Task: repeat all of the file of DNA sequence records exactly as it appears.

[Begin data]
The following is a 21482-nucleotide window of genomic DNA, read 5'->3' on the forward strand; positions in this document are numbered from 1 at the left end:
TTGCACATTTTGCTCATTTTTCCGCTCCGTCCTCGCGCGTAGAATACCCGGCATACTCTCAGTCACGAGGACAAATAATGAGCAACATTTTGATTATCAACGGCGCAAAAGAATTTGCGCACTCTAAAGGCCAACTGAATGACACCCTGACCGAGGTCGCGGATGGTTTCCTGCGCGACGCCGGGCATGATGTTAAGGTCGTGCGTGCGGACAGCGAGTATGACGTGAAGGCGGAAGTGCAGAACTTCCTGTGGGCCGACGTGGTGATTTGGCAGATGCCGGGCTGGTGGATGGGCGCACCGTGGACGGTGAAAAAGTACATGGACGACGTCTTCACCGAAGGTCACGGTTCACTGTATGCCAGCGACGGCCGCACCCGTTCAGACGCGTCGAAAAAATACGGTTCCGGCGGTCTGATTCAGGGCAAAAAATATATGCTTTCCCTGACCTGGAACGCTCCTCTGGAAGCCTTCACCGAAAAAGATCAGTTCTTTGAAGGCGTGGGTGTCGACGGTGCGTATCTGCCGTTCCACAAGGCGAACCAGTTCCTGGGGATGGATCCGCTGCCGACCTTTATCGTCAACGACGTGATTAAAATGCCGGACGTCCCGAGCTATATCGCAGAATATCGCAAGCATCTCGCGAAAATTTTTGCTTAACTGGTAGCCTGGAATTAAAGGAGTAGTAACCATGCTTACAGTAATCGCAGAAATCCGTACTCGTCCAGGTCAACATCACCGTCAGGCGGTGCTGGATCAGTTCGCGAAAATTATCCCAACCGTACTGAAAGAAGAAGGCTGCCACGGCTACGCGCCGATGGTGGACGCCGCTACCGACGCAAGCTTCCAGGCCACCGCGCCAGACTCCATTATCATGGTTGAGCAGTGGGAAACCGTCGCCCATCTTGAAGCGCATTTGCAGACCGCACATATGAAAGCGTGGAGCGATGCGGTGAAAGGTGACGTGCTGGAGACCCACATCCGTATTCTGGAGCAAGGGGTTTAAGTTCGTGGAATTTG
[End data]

The following is a 21482-nucleotide window of genomic DNA, read 5'->3' on the forward strand; positions in this document are numbered from 1 at the left end:
TTGCACATTTTGCTCATTTTTCCGCTCCGTCCTCGCGCGTAGAATACCCGGCATACTCTCAGTCACGAGGACAAATAATGAGCAACATTTTGATTATCAACGGCGCAAAAGAATTTGCGCACTCTAAAGGCCAACTGAATGACACCCTGACCGAGGTCGCGGATGGTTTCCTGCGCGACGCCGGGCATGATGTTAAGGTCGTGCGTGCGGACAGCGAGTATGACGTGAAGGCGGAAGTGCAGAACTTCCTGTGGGCCGACGTGGTGATTTGGCAGATGCCGGGCTGGTGGATGGGCGCACCGTGGACGGTGAAAAAGTACATGGACGACGTCTTCACCGAAGGTCACGGTTCACTGTATGCCAGCGACGGCCGCACCCGTTCAGACGCGTCGAAAAAATACGGTTCCGGCGGTCTGATTCAGGGCAAAAAATATATGCTTTCCCTGACCTGGAACGCTCCTCTGGAAGCCTTCACCGAAAAAGATCAGTTCTTTGAAGGCGTGGGTGTCGACGGTGCGTATCTGCCGTTCCACAAGGCGAACCAGTTCCTGGGGATGGATCCGCTGCCGACCTTTATCGTCAACGACGTGATTAAAATGCCGGACGTCCCGAGCTATATCGCAGAATATCGCAAGCATCTCGCGAAAATTTTTGCTTAACTGGTAGCCTGGAATTAAAGGAGTAGTAACCATGCTTACAGTAATCGCAGAAATCCGTACTCGTCCAGGTCAACATCACCGTCAGGCGGTGCTGGATCAGTTCGCGAAAATTATCCCAACCGTACTGAAAGAAGAAGGCTGCCACGGCTACGCGCCGATGGTGGACGCCGCTACCGACGCAAGCTTCCAGGCCACCGCGCCAGACTCCATTATCATGGTTGAGCAGTGGGAAACCGTCGCCCATCTTGAAGCGCATTTGCAGACCGCACATATGAAAGCGTGGAGCGATGCGGTGAAAGGTGACGTGCTGGAGACCCACATCCGTATTCTGGAGCAAGGGGTTTAAGTTCGTGGAATTTG